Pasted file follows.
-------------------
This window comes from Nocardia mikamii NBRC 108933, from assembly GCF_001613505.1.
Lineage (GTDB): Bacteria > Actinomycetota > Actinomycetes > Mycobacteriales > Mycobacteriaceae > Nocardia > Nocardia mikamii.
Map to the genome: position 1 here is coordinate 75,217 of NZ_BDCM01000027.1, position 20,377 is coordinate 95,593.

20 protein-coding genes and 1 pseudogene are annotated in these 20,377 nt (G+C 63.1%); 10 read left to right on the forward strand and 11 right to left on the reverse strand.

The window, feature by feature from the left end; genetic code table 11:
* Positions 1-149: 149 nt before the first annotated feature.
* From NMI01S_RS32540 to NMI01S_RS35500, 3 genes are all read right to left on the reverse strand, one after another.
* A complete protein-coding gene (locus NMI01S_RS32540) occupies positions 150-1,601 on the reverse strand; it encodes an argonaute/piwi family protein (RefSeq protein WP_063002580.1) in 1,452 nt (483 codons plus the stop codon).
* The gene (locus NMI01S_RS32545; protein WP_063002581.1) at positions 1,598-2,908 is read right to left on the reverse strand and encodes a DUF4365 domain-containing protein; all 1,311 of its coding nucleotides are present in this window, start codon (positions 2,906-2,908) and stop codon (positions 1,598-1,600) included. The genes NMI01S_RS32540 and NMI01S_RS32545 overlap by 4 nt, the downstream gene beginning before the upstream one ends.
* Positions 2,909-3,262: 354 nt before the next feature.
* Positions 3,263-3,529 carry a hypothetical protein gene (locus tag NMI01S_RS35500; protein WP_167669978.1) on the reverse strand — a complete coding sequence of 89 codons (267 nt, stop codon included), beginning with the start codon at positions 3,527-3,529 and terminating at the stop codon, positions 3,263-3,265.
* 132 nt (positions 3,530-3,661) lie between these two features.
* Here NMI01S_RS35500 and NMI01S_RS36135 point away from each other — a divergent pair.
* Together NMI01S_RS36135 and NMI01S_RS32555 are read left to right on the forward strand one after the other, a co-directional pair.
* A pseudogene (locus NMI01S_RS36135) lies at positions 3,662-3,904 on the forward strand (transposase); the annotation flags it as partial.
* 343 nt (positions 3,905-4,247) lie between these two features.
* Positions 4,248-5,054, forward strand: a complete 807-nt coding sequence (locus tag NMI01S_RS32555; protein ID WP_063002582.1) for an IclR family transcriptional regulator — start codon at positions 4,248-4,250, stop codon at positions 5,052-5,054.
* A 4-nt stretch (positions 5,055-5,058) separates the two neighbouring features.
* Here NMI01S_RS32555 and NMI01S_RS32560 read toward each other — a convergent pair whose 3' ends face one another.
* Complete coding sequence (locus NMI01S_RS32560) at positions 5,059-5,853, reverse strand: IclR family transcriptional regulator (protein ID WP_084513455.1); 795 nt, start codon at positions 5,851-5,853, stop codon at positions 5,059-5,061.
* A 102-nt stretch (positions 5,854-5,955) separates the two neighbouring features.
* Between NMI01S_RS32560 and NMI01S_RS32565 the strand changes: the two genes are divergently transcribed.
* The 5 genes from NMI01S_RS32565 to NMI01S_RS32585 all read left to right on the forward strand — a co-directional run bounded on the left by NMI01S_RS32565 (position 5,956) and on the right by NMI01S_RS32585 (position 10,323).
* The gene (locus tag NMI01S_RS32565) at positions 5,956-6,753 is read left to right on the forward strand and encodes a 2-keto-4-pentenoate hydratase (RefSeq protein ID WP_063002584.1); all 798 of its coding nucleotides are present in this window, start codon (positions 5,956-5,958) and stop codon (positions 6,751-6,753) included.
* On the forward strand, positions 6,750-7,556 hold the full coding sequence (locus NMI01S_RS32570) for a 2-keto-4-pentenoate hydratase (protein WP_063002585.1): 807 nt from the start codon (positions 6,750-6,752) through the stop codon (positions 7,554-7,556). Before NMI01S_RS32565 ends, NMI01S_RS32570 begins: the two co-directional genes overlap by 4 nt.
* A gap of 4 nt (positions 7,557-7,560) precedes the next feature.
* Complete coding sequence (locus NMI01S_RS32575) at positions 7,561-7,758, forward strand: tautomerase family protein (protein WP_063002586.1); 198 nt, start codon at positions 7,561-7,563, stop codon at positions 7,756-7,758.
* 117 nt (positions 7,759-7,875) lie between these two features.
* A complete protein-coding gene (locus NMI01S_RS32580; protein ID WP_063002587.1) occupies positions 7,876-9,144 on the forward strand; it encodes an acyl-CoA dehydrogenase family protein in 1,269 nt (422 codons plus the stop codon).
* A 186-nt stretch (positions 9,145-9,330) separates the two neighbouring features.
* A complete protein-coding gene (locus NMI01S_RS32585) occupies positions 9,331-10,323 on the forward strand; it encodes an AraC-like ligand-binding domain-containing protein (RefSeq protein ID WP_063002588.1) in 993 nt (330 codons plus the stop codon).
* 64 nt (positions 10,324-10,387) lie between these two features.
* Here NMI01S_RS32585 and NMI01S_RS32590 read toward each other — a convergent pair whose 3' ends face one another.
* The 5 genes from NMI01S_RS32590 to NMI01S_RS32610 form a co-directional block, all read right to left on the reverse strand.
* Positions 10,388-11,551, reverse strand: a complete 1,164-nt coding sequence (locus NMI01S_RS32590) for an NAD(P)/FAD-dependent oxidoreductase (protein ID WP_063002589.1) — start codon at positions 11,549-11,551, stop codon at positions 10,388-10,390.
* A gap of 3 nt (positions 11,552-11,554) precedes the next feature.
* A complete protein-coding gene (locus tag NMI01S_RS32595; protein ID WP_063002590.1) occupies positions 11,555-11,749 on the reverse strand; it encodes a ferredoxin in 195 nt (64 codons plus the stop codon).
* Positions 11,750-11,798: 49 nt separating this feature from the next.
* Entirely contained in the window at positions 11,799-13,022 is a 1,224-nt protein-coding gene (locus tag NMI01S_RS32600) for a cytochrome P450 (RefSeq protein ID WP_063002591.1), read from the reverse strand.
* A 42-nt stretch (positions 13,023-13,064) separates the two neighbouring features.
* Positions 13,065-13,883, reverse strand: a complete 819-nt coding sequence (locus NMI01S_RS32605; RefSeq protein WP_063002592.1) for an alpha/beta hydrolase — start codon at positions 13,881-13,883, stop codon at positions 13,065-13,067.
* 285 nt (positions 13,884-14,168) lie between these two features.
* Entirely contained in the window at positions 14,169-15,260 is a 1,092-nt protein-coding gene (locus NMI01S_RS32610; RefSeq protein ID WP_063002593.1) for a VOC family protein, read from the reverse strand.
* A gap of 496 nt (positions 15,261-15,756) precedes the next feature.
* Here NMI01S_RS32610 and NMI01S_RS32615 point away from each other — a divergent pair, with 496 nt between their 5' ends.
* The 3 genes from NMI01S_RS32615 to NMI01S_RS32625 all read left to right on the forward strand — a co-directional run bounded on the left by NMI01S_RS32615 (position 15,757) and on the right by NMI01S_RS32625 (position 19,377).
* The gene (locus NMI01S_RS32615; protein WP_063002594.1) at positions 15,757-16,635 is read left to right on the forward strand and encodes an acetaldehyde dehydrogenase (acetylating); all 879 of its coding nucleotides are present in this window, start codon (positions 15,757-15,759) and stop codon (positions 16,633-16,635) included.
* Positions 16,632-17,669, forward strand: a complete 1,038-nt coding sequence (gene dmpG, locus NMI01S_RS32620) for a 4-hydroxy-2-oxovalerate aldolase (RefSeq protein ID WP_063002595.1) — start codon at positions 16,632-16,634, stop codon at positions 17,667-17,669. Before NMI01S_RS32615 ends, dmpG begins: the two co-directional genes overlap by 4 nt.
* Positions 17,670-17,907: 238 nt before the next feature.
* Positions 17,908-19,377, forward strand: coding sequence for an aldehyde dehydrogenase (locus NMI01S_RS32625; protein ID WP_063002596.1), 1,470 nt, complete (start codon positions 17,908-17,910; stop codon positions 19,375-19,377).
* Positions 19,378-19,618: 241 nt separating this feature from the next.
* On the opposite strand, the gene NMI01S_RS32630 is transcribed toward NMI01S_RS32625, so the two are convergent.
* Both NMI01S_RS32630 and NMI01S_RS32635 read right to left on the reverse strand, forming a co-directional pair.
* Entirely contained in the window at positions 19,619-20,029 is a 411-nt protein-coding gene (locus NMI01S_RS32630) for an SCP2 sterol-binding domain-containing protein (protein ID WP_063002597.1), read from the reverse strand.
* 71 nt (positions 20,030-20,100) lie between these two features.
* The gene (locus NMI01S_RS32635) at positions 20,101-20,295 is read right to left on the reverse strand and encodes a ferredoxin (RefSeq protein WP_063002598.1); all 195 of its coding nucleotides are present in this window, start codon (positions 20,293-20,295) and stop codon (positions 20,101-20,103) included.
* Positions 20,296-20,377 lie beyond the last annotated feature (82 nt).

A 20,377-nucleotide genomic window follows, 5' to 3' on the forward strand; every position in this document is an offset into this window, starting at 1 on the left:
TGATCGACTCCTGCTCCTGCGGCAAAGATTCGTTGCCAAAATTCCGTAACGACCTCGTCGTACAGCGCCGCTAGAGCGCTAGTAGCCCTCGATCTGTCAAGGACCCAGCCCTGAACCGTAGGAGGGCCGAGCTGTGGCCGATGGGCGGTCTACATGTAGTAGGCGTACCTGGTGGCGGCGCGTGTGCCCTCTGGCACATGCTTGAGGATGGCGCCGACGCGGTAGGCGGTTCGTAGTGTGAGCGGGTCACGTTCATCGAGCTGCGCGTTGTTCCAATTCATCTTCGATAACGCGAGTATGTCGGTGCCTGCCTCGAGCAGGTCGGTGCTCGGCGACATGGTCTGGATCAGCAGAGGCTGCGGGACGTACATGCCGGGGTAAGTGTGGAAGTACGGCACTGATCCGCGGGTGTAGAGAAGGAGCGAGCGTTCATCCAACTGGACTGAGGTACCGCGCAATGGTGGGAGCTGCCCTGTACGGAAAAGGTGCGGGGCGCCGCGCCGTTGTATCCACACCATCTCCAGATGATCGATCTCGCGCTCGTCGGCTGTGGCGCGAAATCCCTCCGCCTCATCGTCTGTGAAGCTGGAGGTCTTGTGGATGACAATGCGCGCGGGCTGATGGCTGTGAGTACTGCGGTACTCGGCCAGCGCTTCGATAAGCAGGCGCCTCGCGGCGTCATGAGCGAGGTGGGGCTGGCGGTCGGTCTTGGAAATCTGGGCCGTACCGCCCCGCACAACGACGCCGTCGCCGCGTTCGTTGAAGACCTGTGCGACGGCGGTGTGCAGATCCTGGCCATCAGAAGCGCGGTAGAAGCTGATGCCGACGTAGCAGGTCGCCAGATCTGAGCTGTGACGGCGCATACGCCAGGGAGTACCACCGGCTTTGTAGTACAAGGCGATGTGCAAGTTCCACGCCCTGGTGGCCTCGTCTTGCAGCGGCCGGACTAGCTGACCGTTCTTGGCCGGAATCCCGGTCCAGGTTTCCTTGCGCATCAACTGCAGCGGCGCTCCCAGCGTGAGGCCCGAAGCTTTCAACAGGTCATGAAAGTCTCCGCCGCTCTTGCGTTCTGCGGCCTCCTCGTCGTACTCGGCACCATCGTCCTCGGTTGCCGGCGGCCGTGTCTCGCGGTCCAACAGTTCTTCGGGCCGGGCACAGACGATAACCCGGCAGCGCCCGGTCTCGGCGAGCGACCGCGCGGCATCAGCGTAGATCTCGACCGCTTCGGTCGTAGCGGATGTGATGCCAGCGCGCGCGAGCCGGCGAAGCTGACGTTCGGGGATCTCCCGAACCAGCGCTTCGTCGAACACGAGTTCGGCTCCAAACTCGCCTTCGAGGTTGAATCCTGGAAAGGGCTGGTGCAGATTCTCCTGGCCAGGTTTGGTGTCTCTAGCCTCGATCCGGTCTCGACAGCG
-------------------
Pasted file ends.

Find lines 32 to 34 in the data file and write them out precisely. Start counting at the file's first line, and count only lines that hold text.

* 64 nt (positions 10,324-10,387) lie between these two features.
* Here NMI01S_RS32585 and NMI01S_RS32590 read toward each other — a convergent pair whose 3' ends face one another.
* The 5 genes from NMI01S_RS32590 to NMI01S_RS32610 form a co-directional block, all read right to left on the reverse strand.